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        General Assembly
        Security Council

18 November 1996

Original: ENGLISH

Fifty-first session
Agenda items 33 and 35
Fifty-first year

Report of the Secretary-General

1. The present report is submitted in accordance with General Assembly resolution 50/84 D of 15 December 1995 on the peaceful settlement of the question of Palestine.

2. On 30 August 1996, the Secretary-General, pursuant to the request contained in paragraph 8 of that resolution, addressed the following letter to the President of the Security Council:

3. On 4 October 1996, the following reply was received from the Security Council:

4. In a note verbale dated 30 August 1996 to the parties concerned, the Secretary-General sought the positions of the Governments of Egypt, Israel, Jordan, Lebanon and the Syrian Arab Republic, as well as the Palestine Liberation Organization, regarding any steps taken by them to implement the relevant provisions of the resolution. As at 22 October 1996, the following replies had been received:

Note verbale dated 30 September 1996 from the Permanent Observer of Palestine to the United Nations
addressed to the Secretary-General

Note verbale dated 30 September 1996 from the Permanent Representative of Egypt to the United Nations
addressed to the Secretary-General


5. During the past year, the Middle East peace process has been challenged by a series of tragic incidents, by the urgency of translating the signed agreements into peace and security for all and by the need to find solutions to outstanding issues acceptable to the parties concerned.

6. In accordance with the Interim Agreement of 28 September 1995 between Israel and the Palestine Liberation Organization, Israeli troops were withdrawn from the major West Bank cities, with the exception of Hebron, paving the way for the holding of the first Palestinian general election on 20 January 1996. Negotiations on a permanent status were formally launched in May 1996, raising hopes that tangible results would soon follow. However, these promising developments were compromised by a series of acts of violence in Israel, such as the bomb attacks of February and March 1996 by extremists. These acts of violence have had a negative effect on the peace talks, while the prolonged closure of the occupied territories imposed by Israel to prevent further terrorist attacks has severely affected the Palestinian economy and resulted in an increased level of unemployment.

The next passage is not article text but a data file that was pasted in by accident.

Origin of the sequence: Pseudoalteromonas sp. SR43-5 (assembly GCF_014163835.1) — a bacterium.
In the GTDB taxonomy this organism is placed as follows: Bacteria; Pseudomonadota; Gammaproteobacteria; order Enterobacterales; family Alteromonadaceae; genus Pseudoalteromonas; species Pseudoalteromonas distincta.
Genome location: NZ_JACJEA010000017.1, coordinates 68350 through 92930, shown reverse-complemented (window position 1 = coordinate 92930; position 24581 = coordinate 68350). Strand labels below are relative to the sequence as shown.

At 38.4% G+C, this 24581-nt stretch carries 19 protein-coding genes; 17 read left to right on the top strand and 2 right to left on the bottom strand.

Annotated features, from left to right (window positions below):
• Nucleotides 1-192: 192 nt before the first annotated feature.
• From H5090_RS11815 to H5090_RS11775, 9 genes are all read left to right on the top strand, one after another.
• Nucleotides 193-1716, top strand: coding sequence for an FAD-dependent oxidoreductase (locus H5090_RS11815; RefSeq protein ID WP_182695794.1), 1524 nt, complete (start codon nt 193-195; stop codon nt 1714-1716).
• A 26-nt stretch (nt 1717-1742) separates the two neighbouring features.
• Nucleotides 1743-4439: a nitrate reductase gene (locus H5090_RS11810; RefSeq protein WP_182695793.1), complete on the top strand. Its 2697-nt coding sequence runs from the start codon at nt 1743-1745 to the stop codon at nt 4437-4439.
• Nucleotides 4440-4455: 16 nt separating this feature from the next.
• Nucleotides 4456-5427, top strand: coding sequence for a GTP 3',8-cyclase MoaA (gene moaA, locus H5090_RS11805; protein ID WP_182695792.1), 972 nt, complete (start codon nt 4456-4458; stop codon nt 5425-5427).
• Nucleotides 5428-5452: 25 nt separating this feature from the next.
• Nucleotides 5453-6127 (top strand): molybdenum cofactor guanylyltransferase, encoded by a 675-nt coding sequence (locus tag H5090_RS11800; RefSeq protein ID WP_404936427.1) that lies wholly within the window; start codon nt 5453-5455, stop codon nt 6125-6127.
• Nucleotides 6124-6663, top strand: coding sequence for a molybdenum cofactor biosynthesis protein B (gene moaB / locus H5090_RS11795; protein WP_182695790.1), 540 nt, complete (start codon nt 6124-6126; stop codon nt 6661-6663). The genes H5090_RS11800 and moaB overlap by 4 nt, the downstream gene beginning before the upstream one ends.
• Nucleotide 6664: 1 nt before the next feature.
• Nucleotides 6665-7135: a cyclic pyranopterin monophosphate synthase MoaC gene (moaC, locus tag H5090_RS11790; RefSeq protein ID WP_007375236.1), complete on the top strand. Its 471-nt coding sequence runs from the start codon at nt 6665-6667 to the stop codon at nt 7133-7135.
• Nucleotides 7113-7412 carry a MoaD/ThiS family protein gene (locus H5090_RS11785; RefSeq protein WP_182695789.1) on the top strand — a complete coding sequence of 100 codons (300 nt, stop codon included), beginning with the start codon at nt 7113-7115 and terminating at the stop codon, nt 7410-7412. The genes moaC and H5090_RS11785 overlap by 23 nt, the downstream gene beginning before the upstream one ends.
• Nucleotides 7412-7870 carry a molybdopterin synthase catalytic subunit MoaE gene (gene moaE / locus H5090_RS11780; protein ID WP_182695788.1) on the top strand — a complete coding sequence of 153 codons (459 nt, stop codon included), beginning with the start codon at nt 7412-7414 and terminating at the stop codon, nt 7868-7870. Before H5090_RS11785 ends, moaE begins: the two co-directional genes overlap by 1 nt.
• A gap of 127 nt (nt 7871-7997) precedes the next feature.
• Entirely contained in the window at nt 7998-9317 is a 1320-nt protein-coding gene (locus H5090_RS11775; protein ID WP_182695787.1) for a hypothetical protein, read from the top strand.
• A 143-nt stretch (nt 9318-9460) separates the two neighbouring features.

7. The absence of progress in the peace process in the second half of this year caused frustration and disappointment. These in turn have led, to the Secretary-General's deep regret and concern, to the tragic events of September 1996 in Jerusalem, the West Bank and the Gaza Strip, which threatened to unravel the negotiating process and brought about a crisis of confidence between its parties, namely the Israelis and the Palestinians. In response to those events, the Security Council adopted resolution 1073 (1996) on 28 September 1996.

8. A few days later, on 2 October 1996, the Prime Minister of Israel and the Chairman of the Palestine Liberation Organization took the reassuring decision to resume negotiations aimed at solving outstanding issues and implementing the Declaration of Principles on Interim Self-Government Arrangements (A/48/486-S/26560, annex).

9. It was expected from the outset of the negotiation process that the road to peace would not be easy. However, the only alternative to that process is a return to instability, endemic violence, regional tensions and uncertain economic prospects. This imposes on all the participants in the peace talks a duty to listen to reason and to show the determination and flexibility needed to carry out the negotiations in earnest, in accordance with the principles agreed at the Madrid Peace Conference of 1991 and other agreements already reached, until a permanent settlement is achieved on the basis of Security Council resolutions 242 (1967)and 338 (1973). In addition, it is clear that for the Middle East peace process to produce truly comprehensive and lasting results, progress must be made also on the Israeli-Syrian and Israeli-Lebanese tracks of negotiation.

10. For its part, the United Nations will continue to support the peace process and to respond in an integrated way to the economic, social and other needs of the population in the West Bank and Gaza. The coordinated approach to the delivery of assistance to the Palestinians implemented by the then United Nations Special Coordinator, Mr. Terje Roed Larsen, has proved effective, particularly in times of crisis. The relocation of the headquarters of the United Nations Relief and Works Agency for Palestine Refugees from Vienna to Gaza City has resulted in closer contact between the Agency and the Palestine refugees and helped to create additional jobs in Gaza. However, economic and social conditions in the West Bank and Gaza remain dire and it is to be hoped that ways will be found to improve them in the near future, including by further easing and eventual lifting of the closure.

11. Following the departure of Mr. Larsen, who returned in October 1996 to Norway to join the new Government there, the Secretary-General has asked the Commissioner-General of UNRWA, Mr. Peter Hansen, to assume temporarily the functions of United Nations Special Coordinator in the Occupied Territories. The Secretary-General would like to thank Mr. Larsen for his valuable work in the service of the United Nations and the parties.


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